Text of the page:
"I guess I'm known as the father of independent meeting planning," Harris humbly admits.

While he had almost no competition when he founded the company in 1971, there are now nearly 5,000 independent meeting planners in the United States.

In purchasing 1.5 million hotel rooms a year, Twinsburg-based Conferon is the largest single buyer of hotel rooms in the world.

"If you were to talk to the VP of Hyatt, Marriott, Sheraton or Hilton, and ask them, 'What's different about Conferon?' they'd say, 'What isn't different about Conferon?' I'm really proud of that." How to reach: Conferon, (330) 425-8333

Conferon website

Friday, 30 August 2002 10:52

Cutting through ESOP's fables

What do Honeywell, Procter & Gamble, Lowe's and BellSouth have in common? Besides being successful Fortune 500 companies, their leaders at some point made a decision to share that success with their employees through an ESOP (Employee Stock Ownership Plan).

There are approximately 11,500 ESOPs in place in the United States, covering 8.5 million employees who own some stock in the companies they work for. The legislation that encouraged the establishment of ESOPs is part of the Employee Retirement Income Security Act of 1974.

While an ESOP can have its drawbacks -- especially if it is not specifically tailored to the company putting it in place, experts say -- it can also be a great way to maintain a motivated, bottom-line-oriented work force, as well as provide tax benefits to the company.

The Ruhlin Co., a construction management company based in Sharon Center with an estimated $92 million in revenue, has had an ESOP in place since 1977. When it was established, the plan held 15 percent of the company's stock. Today, 88 of the company's salaried employees own 81 percent of Ruhlin's stock. (The other employees -- whose number ranges from 100 to 300 depending on the season -- are hourly, unionized workers who don't qualify for the plan.)

According to company President James Ruhlin, the ESOP's benefits outweigh any problems that might come along with the plan.

"It's an excellent vehicle to share the wealth," he says. "No one person in a company this size makes a company go or not go. They get to share in the rewards of their efforts."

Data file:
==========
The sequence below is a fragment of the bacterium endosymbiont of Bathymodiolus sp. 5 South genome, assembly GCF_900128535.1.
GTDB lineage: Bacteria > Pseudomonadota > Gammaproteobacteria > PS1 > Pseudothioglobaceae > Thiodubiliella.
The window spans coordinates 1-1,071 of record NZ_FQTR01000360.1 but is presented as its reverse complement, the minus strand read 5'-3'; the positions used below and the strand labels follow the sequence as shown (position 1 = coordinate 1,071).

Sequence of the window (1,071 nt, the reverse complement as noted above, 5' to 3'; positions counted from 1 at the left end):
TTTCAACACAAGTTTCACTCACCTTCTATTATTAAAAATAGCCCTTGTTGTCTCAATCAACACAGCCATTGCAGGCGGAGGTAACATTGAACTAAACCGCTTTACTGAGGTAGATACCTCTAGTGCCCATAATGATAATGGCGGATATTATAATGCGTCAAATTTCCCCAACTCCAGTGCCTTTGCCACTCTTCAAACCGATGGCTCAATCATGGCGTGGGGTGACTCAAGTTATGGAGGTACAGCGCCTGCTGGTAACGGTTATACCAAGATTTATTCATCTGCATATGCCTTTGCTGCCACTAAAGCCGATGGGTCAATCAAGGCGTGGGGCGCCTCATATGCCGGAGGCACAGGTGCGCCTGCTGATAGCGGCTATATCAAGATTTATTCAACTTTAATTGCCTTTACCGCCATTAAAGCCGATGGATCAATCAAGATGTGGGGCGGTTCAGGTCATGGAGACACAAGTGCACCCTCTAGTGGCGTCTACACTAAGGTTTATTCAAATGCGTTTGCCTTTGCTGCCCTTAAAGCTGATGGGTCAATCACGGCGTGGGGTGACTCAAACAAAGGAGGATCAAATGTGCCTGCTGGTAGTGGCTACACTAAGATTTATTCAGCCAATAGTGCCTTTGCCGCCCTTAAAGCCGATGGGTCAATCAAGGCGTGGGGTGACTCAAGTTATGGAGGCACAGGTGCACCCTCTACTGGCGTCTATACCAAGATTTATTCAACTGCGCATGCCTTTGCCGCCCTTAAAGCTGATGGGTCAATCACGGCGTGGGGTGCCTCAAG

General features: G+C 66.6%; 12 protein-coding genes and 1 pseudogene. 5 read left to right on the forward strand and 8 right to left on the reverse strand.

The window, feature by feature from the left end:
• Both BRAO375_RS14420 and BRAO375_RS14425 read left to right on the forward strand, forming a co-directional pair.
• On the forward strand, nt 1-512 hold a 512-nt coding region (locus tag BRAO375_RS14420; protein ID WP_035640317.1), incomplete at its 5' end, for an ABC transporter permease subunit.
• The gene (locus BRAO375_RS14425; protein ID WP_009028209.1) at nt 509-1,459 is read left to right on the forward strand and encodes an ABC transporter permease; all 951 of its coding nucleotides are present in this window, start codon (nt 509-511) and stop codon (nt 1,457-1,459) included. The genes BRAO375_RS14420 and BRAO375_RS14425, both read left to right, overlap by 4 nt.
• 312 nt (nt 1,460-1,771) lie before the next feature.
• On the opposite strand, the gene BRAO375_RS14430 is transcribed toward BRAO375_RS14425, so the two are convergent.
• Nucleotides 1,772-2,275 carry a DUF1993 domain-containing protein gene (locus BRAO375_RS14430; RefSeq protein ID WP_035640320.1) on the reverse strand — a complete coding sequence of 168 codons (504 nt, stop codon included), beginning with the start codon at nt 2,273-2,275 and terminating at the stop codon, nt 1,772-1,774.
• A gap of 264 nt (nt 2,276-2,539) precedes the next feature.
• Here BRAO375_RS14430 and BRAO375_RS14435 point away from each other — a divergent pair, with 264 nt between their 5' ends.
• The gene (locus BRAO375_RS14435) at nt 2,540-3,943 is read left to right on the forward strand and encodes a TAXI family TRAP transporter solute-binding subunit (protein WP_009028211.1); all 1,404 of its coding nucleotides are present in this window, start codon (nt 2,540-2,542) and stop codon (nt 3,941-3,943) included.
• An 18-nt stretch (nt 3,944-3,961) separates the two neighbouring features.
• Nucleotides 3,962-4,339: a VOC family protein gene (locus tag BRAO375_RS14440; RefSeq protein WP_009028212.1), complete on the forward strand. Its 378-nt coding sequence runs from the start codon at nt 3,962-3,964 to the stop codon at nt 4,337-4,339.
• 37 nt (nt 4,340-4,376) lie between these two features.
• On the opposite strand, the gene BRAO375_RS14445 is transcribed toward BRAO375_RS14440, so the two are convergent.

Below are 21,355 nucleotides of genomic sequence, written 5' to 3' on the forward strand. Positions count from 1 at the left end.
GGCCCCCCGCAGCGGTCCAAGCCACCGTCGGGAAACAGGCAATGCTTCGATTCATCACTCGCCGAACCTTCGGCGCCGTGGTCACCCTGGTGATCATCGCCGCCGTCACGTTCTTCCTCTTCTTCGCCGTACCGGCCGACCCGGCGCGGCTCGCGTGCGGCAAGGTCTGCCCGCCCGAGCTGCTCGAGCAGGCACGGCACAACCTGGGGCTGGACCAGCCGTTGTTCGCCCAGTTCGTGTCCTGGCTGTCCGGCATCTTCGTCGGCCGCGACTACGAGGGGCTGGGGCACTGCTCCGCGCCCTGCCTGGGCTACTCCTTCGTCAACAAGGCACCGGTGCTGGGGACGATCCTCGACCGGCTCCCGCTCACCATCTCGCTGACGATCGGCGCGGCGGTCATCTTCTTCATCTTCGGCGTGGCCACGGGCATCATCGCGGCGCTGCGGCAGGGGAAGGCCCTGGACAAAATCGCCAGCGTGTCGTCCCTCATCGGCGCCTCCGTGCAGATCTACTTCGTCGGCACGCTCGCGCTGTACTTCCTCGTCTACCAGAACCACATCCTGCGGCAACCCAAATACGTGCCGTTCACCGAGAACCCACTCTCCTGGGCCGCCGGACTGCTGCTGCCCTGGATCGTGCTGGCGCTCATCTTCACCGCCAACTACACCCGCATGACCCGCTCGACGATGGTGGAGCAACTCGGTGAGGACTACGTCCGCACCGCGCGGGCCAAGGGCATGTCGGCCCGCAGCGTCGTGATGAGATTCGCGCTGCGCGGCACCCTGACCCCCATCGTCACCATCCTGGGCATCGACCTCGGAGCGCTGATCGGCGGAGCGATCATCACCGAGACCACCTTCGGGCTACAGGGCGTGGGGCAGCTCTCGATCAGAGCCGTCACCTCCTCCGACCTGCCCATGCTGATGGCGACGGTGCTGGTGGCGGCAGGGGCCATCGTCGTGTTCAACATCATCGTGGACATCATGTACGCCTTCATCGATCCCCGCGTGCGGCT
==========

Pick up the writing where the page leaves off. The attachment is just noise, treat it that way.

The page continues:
Ruhlin, who has been president since 1996, says the company's current ESOP fits with his family's long-time philosophy of sharing profits with those who have helped make the company a success. Ruhlin's father, Jack, and uncle, Bill, started a profit-sharing program in the 1960s, before ESOPs existed.

The Ruhlin Co.'s ESOP is set up so that shares in the company are distributed yearly to employees. Those shares are allocated to individual employee accounts within a trust account, and cannot be disbursed until an employee retires or otherwise leaves the company, after a vested amount of time.

The shares' value depends on how well the company performs, and typically, the stock must be valued by an independent appraiser before shares are put into the ESOP.

"The ultimate benefit to the company is that you have employees who have a financial interest in the company, other than just a paycheck," Ruhlin says. "When people know they're going to own a piece of the pie, it's going to make a difference."

Ruhlin says the ESOP gives him a competitive advantage when it comes to luring qualified workers in an industry that has "typically not been popular with the younger generation."

Only about 10 percent of companies in the construction industry have ESOPs in place, he says.

"It gives us an advantage in our hiring ability."

But while an ESOP has its advantages, it's critical that company leaders put certain programs in place to help employees understand how the plan works and what their rights are as stockholders, advises Steve Clem, program coordinator for the Ohio Employee Ownership Center at Kent State University.

"When you go into one of these things, management has to be careful not to oversell," says Clem. "If this is something that management wants, and they want the employees to go along with, they have to be careful not to oversell and have people thinking that they're going to have input on every little decision that comes down the pike -- because that doesn't happen.

"Sometimes it's sold as though you're going to be in charge, and you can fire the supervisor that's been treating you badly all these years -- it isn't how it works," Clem says. "It runs just like a regular company, except that the employees who are part of the ESOP have an opportunity to have some input and to accrue an extra benefit."

Ruhlin agrees difficulties can arise when employees take the word "ownership" literally and falsely assume they can make direct decisions about how the company is run.